Saturday, 10 July 2021

Movie Review: The Woman In The Window (2021)

A psychological suspense drama with horror elements, The Woman In The Window weaves a decent but logic-challenged mystery involving grief, loneliness, hallucinations, and crime.

In Manhattan, Dr. Anna Fox (Amy Adams), a child psychologist, suffers from agoraphobia and refuses to leave her house. She is separated from her husband Edward (Anthony Mackie), who looks after their eight year old daughter. Anna has a shaky friendship with her basement tenant David Winter (Wyatt Russell), a singer/songwriter/handyman, and holds weekly sessions with her therapist Karl Landy (Tracy Letts), who is tinkering with her medications. But she spends most of her days snooping on neighbours through her windows.

She quickly gets involved in the lives of new neighbours the Russells and meets their awkward teenaged son Ethan (Fred Hechinger), then his vivacious mother Jane (Julianne Moore) comes for a visit, and finally Ethan's mysterious father Alistair (Gary Oldman) briefly drops by. Anna's world in thrown into turmoil when she witnesses what appears to be a murder at the Russell house, but all may not be what it seems.

Directed by Joe Wright and written by Letts, The Woman In The Window carries ambitions to salute Hitchcock's Rear Window. And equipped with a housebound protagonist and a camera for better zoom and focus, it's a not-bad effort. Anna's fragile mental state creates a milieu where anything is possible as either reality or imagination, and Wright exploits her dark and empty house as a solid foundation for appropriate spookiness.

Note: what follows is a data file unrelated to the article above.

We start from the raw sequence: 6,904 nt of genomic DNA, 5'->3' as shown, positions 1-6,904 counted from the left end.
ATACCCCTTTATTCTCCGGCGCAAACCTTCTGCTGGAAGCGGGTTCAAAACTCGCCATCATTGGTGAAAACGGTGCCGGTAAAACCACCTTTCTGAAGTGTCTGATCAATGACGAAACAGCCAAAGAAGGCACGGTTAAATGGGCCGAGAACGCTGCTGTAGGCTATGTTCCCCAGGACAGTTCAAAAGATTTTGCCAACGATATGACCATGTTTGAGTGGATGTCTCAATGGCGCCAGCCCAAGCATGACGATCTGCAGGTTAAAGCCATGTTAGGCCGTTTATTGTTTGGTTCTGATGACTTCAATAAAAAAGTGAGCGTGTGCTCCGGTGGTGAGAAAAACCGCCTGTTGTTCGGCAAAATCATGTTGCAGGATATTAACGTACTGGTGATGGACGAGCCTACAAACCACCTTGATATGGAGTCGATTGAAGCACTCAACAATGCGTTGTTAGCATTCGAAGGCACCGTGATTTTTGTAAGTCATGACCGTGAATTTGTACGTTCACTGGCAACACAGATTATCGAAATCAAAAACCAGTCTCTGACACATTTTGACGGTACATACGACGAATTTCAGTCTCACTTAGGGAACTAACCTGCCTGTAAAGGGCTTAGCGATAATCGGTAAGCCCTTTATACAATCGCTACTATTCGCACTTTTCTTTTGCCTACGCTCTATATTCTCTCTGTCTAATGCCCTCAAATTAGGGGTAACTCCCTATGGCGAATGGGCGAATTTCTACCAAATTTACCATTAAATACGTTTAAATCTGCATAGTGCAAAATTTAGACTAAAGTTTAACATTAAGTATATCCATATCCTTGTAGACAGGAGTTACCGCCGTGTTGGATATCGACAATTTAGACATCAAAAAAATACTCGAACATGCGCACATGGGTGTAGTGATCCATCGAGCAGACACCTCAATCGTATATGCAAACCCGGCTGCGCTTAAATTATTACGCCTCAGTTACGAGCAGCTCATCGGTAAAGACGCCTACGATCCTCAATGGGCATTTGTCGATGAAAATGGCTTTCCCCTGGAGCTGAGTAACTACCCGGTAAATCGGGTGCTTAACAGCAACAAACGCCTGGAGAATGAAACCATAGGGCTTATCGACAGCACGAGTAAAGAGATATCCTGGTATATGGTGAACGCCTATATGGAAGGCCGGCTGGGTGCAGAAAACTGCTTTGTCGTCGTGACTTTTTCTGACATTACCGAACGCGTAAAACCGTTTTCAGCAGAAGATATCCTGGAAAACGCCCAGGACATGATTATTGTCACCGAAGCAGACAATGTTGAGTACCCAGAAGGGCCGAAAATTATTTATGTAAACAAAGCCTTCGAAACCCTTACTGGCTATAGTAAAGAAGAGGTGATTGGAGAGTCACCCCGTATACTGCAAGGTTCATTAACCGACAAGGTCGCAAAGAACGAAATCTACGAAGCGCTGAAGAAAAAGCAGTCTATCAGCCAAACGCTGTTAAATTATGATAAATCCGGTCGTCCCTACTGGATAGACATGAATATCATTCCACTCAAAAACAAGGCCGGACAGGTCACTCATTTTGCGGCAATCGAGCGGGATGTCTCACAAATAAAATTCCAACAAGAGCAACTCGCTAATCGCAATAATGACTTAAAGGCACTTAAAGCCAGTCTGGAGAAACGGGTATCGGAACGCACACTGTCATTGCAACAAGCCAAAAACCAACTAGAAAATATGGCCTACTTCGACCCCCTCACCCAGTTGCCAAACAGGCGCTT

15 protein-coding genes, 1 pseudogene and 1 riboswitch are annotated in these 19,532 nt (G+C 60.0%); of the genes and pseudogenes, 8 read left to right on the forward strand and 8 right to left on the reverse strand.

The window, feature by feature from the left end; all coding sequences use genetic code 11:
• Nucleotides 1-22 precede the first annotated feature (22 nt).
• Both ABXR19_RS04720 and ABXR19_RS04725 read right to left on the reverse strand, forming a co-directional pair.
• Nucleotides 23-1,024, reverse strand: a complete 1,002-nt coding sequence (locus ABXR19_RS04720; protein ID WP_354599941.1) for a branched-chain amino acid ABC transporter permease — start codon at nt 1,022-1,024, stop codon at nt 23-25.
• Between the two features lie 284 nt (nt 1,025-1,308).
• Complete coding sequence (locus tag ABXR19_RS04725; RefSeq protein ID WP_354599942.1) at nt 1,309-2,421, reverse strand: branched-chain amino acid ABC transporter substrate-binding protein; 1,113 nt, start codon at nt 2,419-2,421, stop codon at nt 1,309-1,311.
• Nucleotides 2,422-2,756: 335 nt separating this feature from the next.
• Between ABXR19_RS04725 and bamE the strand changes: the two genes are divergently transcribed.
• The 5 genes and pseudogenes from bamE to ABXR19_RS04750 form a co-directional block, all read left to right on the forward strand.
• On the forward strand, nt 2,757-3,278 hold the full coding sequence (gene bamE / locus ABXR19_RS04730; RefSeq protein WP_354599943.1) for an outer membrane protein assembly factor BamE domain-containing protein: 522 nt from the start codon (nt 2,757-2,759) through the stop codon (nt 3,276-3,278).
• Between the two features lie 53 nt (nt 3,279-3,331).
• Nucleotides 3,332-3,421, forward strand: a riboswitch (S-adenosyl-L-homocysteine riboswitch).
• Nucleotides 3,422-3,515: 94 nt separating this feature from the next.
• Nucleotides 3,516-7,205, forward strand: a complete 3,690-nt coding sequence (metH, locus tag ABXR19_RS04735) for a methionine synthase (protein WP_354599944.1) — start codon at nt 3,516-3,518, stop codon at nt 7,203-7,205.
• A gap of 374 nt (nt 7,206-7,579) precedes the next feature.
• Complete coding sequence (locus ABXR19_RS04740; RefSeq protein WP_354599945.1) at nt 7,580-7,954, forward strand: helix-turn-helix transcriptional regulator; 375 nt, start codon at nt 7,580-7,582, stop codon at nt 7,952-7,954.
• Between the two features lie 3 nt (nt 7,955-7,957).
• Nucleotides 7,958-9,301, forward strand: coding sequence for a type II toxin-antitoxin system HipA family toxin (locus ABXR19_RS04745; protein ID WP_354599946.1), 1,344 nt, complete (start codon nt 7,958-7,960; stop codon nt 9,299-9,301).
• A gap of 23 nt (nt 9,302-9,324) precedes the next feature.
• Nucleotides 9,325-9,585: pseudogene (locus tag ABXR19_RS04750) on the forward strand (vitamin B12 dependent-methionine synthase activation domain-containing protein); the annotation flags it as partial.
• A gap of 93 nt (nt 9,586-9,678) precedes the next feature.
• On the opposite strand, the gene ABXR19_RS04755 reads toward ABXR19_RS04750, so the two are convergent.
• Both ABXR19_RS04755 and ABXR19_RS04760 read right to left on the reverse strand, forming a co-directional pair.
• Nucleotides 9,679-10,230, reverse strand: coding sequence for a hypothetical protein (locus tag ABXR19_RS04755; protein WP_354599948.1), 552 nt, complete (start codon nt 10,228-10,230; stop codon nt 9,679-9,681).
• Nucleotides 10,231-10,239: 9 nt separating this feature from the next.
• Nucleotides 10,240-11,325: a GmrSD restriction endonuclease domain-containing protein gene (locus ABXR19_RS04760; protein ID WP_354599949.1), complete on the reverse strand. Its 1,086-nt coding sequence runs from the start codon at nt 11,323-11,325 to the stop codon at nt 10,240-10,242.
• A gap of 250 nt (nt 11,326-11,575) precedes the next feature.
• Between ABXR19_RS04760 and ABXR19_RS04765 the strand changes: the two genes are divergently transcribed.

Anna is lonely, suicidal, mixing alcohol with medication, and watching too many old movies. The people closest to her are a good mix of slightly creepy (David) and slightly smarmy (Landy), but then the Russells arrive and give her a jolt of excitement. Anna's motherly instincts and child psychologist training immediately kick in with the troubled Ethan. Then a fun session of wine and talk appears to offer the potential for friendship with Jane, but the stern Alistair remains cold and aloof.

When the blood splatters and carnage is unleashed, the narrative initially remains strong. Anna is forced to confront her troubled life and reexamine everything she thinks she knows, Amy Adams delivering another stunningly engaging performance as a woman trying to stumble out of a mental fog. But the final act is disappointing, resorting to unworthy slasher cliches, stabbing holes in plenty of the preceding build-up and attempting to have it both ways, Anna both right and wrong on all counts.

The Woman In The Window peeks at the tantalizing world outside, but can't quite confidently stride out.



All Ace Black Movie Blog reviews are here.

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